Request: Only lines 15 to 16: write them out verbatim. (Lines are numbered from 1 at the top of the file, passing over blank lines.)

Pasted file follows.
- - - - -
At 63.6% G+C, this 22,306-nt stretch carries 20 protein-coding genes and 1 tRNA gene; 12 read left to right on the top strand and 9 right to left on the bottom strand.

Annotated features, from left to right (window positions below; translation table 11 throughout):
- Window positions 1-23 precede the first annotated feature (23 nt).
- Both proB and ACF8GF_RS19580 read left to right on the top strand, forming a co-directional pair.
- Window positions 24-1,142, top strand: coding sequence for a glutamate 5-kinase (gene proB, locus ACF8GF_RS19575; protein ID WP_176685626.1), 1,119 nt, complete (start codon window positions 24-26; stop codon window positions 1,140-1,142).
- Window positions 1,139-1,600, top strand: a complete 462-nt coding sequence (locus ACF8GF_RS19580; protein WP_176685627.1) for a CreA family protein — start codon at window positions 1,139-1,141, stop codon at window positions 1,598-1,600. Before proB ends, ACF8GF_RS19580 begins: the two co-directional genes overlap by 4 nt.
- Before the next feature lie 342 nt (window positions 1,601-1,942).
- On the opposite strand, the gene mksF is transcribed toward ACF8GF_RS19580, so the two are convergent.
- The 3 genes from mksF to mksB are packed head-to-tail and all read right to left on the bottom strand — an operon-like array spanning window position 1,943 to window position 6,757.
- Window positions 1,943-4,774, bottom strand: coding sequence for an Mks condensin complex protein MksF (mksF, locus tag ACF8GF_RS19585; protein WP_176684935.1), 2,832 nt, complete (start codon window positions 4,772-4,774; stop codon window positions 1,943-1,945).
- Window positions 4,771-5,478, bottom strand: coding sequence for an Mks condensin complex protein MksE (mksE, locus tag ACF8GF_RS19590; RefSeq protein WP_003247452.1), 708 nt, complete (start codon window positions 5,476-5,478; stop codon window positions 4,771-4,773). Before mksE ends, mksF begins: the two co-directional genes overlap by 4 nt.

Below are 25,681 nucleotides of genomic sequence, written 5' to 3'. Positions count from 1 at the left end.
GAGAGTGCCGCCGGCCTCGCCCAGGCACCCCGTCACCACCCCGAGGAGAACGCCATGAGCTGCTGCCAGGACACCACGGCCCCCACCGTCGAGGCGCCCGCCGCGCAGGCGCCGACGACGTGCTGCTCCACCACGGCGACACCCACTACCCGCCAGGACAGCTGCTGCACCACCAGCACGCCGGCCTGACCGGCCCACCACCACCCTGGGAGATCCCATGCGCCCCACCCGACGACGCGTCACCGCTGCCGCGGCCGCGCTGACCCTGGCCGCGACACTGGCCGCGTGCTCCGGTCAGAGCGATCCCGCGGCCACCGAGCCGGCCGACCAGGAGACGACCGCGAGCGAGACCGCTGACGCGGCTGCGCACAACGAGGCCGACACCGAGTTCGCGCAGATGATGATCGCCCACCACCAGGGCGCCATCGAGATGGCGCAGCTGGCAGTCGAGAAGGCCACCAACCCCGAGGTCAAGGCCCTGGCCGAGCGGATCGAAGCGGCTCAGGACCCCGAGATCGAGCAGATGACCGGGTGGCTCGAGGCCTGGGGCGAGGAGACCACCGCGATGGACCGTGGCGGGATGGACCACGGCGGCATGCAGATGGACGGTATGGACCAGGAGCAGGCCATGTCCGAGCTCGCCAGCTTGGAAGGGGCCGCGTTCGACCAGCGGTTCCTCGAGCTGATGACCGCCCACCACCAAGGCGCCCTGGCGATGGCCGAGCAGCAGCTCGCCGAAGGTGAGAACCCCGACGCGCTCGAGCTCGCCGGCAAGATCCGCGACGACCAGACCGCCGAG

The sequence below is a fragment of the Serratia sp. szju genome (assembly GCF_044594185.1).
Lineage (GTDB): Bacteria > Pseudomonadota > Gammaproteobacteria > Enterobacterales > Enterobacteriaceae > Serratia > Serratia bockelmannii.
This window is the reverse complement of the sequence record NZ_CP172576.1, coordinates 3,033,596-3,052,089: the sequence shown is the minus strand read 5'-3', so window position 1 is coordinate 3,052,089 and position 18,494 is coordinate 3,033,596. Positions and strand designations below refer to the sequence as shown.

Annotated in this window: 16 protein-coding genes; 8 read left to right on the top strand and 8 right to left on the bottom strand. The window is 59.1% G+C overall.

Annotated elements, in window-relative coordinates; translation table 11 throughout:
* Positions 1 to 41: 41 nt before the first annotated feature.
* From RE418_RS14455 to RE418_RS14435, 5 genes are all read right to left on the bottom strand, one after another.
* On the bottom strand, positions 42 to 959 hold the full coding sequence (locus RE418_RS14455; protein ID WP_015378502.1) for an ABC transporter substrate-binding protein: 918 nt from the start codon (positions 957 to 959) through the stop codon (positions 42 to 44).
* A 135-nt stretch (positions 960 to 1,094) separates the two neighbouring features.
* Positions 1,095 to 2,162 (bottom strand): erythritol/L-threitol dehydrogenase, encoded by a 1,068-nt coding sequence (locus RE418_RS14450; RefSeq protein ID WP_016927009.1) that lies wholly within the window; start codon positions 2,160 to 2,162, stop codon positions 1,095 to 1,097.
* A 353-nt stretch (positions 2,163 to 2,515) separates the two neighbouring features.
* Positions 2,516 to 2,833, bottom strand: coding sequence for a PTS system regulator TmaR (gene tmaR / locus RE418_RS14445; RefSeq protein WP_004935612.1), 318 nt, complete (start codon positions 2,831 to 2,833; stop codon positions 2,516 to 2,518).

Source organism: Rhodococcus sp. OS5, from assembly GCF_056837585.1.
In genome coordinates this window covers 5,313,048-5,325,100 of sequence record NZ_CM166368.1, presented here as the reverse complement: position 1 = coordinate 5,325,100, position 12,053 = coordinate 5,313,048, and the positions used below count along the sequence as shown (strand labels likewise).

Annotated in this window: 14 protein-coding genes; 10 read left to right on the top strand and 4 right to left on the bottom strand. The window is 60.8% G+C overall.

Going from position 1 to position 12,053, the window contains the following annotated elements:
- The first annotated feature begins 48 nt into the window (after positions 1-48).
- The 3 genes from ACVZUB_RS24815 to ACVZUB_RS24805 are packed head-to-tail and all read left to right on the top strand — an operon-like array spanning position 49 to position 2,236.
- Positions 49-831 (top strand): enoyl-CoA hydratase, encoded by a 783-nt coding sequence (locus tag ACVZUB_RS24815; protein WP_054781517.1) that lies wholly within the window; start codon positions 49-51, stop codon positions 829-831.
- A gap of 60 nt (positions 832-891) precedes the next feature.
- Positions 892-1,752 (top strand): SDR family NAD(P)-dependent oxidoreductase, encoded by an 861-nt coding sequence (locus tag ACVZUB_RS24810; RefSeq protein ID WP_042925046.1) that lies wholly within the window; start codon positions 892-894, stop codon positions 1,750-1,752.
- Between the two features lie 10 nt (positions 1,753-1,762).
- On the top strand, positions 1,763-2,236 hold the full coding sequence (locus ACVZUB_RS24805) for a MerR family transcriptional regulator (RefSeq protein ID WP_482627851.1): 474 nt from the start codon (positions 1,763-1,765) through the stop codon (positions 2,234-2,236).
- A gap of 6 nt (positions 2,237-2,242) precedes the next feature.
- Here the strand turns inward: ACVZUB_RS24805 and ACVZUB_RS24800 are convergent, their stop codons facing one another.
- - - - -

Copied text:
Lineage (GTDB): Bacteria > Pseudomonadota > Gammaproteobacteria > Enterobacterales > Enterobacteriaceae > Serratia > Serratia bockelmannii.
This window is the reverse complement of the sequence record NZ_CP172576.1, coordinates 3,033,596-3,052,089: the sequence shown is the minus strand read 5'-3', so window position 1 is coordinate 3,052,089 and position 18,494 is coordinate 3,033,596. Positions and strand designations below refer to the sequence as shown.